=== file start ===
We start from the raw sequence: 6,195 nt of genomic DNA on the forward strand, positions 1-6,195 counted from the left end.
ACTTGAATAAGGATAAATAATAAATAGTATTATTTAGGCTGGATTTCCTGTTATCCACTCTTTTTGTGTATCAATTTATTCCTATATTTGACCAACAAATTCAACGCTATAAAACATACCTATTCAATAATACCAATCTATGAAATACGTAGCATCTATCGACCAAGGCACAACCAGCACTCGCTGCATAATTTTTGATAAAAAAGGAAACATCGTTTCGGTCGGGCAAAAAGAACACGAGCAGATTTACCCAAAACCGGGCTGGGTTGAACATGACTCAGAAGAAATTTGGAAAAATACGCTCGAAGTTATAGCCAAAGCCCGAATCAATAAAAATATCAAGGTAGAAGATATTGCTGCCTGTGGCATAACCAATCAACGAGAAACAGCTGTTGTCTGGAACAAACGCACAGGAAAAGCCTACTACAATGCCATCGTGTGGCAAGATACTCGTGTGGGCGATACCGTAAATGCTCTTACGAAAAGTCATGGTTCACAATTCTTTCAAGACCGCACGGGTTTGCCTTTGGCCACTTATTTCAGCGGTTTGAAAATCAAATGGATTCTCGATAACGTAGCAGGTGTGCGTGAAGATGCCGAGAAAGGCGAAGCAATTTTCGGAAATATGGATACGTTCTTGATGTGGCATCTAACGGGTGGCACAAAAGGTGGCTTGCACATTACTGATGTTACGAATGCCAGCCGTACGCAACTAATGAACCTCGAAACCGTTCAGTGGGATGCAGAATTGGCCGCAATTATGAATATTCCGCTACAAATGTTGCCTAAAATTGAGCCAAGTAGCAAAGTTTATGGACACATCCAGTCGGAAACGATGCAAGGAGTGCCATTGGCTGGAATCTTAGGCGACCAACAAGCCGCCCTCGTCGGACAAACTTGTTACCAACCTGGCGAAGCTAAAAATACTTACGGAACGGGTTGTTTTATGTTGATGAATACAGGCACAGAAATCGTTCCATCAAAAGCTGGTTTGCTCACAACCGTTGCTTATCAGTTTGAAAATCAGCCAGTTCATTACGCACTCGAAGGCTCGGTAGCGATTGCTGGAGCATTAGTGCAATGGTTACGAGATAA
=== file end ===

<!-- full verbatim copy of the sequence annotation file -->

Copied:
We start from the raw sequence: 6,195 nt of genomic DNA on the forward strand, positions 1-6,195 counted from the left end.
ACTTGAATAAGGATAAATAATAAATAGTATTATTTAGGCTGGATTTCCTGTTATCCACTCTTTTTGTGTATCAATTTATTCCTATATTTGACCAACAAATTCAACGCTATAAAACATACCTATTCAATAATACCAATCTATGAAATACGTAGCATCTATCGACCAAGGCACAACCAGCACTCGCTGCATAATTTTTGATAAAAAAGGAAACATCGTTTCGGTCGGGCAAAAAGAACACGAGCAGATTTACCCAAAACCGGGCTGGGTTGAACATGACTCAGAAGAAATTTGGAAAAATACGCTCGAAGTTATAGCCAAAGCCCGAATCAATAAAAATATCAAGGTAGAAGATATTGCTGCCTGTGGCATAACCAATCAACGAGAAACAGCTGTTGTCTGGAACAAACGCACAGGAAAAGCCTACTACAATGCCATCGTGTGGCAAGATACTCGTGTGGGCGATACCGTAAATGCTCTTACGAAAAGTCATGGTTCACAATTCTTTCAAGACCGCACGGGTTTGCCTTTGGCCACTTATTTCAGCGGTTTGAAAATCAAATGGATTCTCGATAACGTAGCAGGTGTGCGTGAAGATGCCGAGAAAGGCGAAGCAATTTTCGGAAATATGGATACGTTCTTGATGTGGCATCTAACGGGTGGCACAAAAGGTGGCTTGCACATTACTGATGTTACGAATGCCAGCCGTACGCAACTAATGAACCTCGAAACCGTTCAGTGGGATGCAGAATTGGCCGCAATTATGAATATTCCGCTACAAATGTTGCCTAAAATTGAGCCAAGTAGCAAAGTTTATGGACACATCCAGTCGGAAACGATGCAAGGAGTGCCATTGGCTGGAATCTTAGGCGACCAACAAGCCGCCCTCGTCGGACAAACTTGTTACCAACCTGGCGAAGCTAAAAATACTTACGGAACGGGTTGTTTTATGTTGATGAATACAGGCACAGAAATCGTTCCATCAAAAGCTGGTTTGCTCACAACCGTTGCTTATCAGTTTGAAAATCAGCCAGTTCATTACGCACTCGAAGGCTCGGTAGCGATTGCTGGAGCATTAGTGCAATGGTTACGAGATAA